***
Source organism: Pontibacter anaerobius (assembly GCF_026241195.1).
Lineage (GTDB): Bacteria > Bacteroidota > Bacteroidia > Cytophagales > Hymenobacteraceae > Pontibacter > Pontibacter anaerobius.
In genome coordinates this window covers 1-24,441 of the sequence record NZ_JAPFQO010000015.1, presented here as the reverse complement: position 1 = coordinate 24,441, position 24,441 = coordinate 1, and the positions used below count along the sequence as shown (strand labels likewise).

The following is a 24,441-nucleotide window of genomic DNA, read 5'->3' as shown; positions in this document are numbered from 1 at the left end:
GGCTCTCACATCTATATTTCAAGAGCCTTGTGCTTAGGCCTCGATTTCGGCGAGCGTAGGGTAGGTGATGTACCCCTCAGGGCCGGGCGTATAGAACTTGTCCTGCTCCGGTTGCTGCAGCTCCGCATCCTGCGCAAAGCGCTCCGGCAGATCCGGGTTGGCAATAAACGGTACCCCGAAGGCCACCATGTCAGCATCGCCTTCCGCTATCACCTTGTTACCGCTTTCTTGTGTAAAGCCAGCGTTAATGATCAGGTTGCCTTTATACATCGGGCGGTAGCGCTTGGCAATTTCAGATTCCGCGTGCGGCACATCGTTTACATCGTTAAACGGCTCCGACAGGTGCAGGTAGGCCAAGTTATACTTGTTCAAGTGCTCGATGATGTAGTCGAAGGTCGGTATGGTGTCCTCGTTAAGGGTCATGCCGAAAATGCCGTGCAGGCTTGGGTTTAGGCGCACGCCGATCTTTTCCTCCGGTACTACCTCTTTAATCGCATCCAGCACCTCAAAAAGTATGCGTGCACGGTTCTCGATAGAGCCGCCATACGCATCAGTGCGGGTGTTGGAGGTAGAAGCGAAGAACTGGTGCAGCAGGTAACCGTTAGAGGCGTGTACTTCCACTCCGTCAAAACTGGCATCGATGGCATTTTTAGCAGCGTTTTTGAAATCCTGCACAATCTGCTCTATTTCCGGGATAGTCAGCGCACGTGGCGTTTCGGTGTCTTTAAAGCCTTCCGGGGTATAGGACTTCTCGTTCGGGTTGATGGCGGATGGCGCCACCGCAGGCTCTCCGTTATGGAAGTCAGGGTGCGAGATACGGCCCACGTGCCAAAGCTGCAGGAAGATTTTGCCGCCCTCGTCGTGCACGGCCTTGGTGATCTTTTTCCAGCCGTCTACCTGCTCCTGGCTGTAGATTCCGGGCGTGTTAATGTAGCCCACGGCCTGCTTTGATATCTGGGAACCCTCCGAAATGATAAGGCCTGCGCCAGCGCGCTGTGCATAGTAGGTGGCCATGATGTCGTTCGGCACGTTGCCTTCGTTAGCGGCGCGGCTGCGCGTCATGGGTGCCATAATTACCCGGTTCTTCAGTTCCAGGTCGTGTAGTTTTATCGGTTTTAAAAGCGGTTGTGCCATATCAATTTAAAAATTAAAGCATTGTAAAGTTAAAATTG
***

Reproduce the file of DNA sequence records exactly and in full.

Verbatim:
Source organism: Pontibacter anaerobius (assembly GCF_026241195.1).
Lineage (GTDB): Bacteria > Bacteroidota > Bacteroidia > Cytophagales > Hymenobacteraceae > Pontibacter > Pontibacter anaerobius.
In genome coordinates this window covers 1-24,441 of the sequence record NZ_JAPFQO010000015.1, presented here as the reverse complement: position 1 = coordinate 24,441, position 24,441 = coordinate 1, and the positions used below count along the sequence as shown (strand labels likewise).

The following is a 24,441-nucleotide window of genomic DNA, read 5'->3' as shown; positions in this document are numbered from 1 at the left end:
GGCTCTCACATCTATATTTCAAGAGCCTTGTGCTTAGGCCTCGATTTCGGCGAGCGTAGGGTAGGTGATGTACCCCTCAGGGCCGGGCGTATAGAACTTGTCCTGCTCCGGTTGCTGCAGCTCCGCATCCTGCGCAAAGCGCTCCGGCAGATCCGGGTTGGCAATAAACGGTACCCCGAAGGCCACCATGTCAGCATCGCCTTCCGCTATCACCTTGTTACCGCTTTCTTGTGTAAAGCCAGCGTTAATGATCAGGTTGCCTTTATACATCGGGCGGTAGCGCTTGGCAATTTCAGATTCCGCGTGCGGCACATCGTTTACATCGTTAAACGGCTCCGACAGGTGCAGGTAGGCCAAGTTATACTTGTTCAAGTGCTCGATGATGTAGTCGAAGGTCGGTATGGTGTCCTCGTTAAGGGTCATGCCGAAAATGCCGTGCAGGCTTGGGTTTAGGCGCACGCCGATCTTTTCCTCCGGTACTACCTCTTTAATCGCATCCAGCACCTCAAAAAGTATGCGTGCACGGTTCTCGATAGAGCCGCCATACGCATCAGTGCGGGTGTTGGAGGTAGAAGCGAAGAACTGGTGCAGCAGGTAACCGTTAGAGGCGTGTACTTCCACTCCGTCAAAACTGGCATCGATGGCATTTTTAGCAGCGTTTTTGAAATCCTGCACAATCTGCTCTATTTCCGGGATAGTCAGCGCACGTGGCGTTTCGGTGTCTTTAAAGCCTTCCGGGGTATAGGACTTCTCGTTCGGGTTGATGGCGGATGGCGCCACCGCAGGCTCTCCGTTATGGAAGTCAGGGTGCGAGATACGGCCCACGTGCCAAAGCTGCAGGAAGATTTTGCCGCCCTCGTCGTGCACGGCCTTGGTGATCTTTTTCCAGCCGTCTACCTGCTCCTGGCTGTAGATTCCGGGCGTGTTAATGTAGCCCACGGCCTGCTTTGATATCTGGGAACCCTCCGAAATGATAAGGCCTGCGCCAGCGCGCTGTGCATAGTAGGTGGCCATGATGTCGTTCGGCACGTTGCCTTCGTTAGCGGCGCGGCTGCGCGTCATGGGTGCCATAATTACCCGGTTCTTCAGTTCCAGGTCGTGTAGTTTTATCGGTTTTAAAAGCGGTTGTGCCATATCAATTTAAAAATTAAAGCATTGTAAAGTTAAAATTG